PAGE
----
Too much all around
I had to chuckle at the headline today: “It will not be a hike to the new lift 1A” (Sept. 21).
I have been a very vocal opponent of the lodge at 1A and have expressed my opinion that moving the lift up is a terrible idea. But trust me, coming from a guy that gets his jollies by climbing Mount Everest for a few ski turns, the hike has little or nothing to do with my opinion. If the developers have even remotely deduced my (and many others) dissatisfaction with this idea to the hike, there is no sense in trying to explain … again. What they don’t get, they never will.
As for the Skico not having any intentions to replace the lift at 1A and that this is a great opportunity to have it replaced, note that the original lift from 1A is still operating as it has for the past 60 some years down at Sunlight. We don’t need a new lift at 1A; more people accommodated by a high speed lift won’t make 1A better in any way shape or form. Our modern history has created a perfect ski area; there is nothing you can do to make it any better. “Three percent” of start-up skier traffic is a key ingredient to the success of 1A. Without that success, this whole concept is not even a subject. We need to respect 1A as the root of all our success, and tread extremely lightly when trying to change that. This project is too extreme for this area.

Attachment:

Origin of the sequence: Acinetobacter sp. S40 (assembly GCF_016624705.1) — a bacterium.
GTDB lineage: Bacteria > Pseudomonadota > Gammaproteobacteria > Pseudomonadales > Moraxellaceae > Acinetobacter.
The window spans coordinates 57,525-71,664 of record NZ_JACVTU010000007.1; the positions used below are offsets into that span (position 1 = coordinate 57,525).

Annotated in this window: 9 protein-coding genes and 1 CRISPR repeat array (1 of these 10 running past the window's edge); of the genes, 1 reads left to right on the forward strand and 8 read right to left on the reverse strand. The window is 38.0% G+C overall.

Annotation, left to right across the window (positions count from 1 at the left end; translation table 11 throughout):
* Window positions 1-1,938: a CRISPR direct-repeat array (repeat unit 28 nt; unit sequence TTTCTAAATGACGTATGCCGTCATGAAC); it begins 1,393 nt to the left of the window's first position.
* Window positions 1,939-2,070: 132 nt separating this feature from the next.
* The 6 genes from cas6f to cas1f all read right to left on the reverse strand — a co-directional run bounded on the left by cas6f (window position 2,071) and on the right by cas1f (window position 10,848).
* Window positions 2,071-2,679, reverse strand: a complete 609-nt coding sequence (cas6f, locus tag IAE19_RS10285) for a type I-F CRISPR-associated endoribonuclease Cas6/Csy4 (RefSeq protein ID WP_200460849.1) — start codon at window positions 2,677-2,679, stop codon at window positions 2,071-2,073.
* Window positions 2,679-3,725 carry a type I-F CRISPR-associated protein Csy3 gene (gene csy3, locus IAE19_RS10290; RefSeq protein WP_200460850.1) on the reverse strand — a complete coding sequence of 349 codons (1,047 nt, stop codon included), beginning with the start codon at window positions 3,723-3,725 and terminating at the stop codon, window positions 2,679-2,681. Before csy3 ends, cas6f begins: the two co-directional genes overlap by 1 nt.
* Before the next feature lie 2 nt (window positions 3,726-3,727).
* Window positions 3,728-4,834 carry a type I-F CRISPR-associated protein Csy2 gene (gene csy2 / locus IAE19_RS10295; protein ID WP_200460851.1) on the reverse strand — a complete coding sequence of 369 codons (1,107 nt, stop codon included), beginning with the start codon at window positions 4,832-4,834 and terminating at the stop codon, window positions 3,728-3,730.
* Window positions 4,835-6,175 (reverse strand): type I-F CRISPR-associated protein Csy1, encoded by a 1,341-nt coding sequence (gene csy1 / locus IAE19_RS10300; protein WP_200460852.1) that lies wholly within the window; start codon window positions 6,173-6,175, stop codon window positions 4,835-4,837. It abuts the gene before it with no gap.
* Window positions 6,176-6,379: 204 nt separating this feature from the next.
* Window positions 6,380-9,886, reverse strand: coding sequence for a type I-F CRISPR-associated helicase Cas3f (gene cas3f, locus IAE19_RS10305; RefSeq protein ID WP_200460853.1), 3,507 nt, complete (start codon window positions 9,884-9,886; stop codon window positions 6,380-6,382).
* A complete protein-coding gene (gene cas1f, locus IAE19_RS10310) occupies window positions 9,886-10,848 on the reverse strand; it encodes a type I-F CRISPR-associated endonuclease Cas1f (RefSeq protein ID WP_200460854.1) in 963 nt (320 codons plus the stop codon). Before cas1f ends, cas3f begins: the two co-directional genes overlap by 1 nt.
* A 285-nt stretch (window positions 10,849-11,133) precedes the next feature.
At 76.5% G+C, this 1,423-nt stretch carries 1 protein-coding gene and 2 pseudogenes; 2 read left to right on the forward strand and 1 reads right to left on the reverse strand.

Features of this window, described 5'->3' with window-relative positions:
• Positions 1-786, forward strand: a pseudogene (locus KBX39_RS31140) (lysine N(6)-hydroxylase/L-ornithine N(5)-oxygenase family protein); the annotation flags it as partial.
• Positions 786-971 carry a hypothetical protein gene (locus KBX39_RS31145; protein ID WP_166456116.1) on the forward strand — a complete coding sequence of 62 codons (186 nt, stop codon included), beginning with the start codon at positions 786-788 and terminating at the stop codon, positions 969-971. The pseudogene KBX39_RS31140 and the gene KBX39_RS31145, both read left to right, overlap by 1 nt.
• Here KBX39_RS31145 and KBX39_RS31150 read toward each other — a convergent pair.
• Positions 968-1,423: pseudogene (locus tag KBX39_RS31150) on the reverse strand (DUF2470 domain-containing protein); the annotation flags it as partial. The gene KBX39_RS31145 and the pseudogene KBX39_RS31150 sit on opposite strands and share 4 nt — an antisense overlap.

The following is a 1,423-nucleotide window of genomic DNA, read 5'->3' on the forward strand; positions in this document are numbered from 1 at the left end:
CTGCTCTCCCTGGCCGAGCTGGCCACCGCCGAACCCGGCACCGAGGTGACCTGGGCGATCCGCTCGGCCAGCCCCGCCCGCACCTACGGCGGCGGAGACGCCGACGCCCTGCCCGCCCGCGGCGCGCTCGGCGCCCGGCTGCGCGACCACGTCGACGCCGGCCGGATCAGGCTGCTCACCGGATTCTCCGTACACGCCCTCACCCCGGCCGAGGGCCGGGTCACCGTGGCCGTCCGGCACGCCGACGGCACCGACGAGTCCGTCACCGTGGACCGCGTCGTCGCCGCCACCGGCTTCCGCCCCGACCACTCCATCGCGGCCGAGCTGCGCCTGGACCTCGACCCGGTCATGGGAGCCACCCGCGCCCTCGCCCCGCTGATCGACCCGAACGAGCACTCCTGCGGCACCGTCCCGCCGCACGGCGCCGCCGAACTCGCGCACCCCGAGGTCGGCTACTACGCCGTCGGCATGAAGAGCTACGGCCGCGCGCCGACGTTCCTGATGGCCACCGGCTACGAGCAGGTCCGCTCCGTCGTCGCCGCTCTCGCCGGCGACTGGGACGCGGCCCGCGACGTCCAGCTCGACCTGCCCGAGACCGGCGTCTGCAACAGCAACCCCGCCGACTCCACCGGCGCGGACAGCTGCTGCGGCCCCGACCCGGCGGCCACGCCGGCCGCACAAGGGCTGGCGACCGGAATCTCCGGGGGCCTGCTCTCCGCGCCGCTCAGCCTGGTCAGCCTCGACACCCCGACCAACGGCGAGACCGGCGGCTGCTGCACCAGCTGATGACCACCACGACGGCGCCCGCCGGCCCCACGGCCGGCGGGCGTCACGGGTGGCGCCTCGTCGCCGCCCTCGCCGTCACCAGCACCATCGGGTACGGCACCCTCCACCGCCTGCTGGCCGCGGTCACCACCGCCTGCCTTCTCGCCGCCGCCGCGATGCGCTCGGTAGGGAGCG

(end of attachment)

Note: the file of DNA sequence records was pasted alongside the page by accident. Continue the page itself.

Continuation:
Also noteworthy is the developer’s effort to house 100 percent of its employees, utilizing properties at the AABC. Plain and simple, this is spelled URBAN SPRAWL. Eliminate the problem all together by eliminating the source of it.
Times are extremely good, economically speaking, in Aspen these days. We have a super balance between our economy and environment, and it makes us unique and the best in the business. More development, especially where this is proposed is, in my opinion, not a good business decision for anyone other than the developer.
I urge the representatives of our City Council to hold firm on rejecting this proposal. It’s too much all the way around. It’s not about the hike.
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Lift-Up has helped feed hungry families in the Roaring Fork Valley for 38 years, but experienced in a surge in demand this year because of the coronavirus pandemic. It is making changes to meet the demand and address allegations of incidents of discrimination.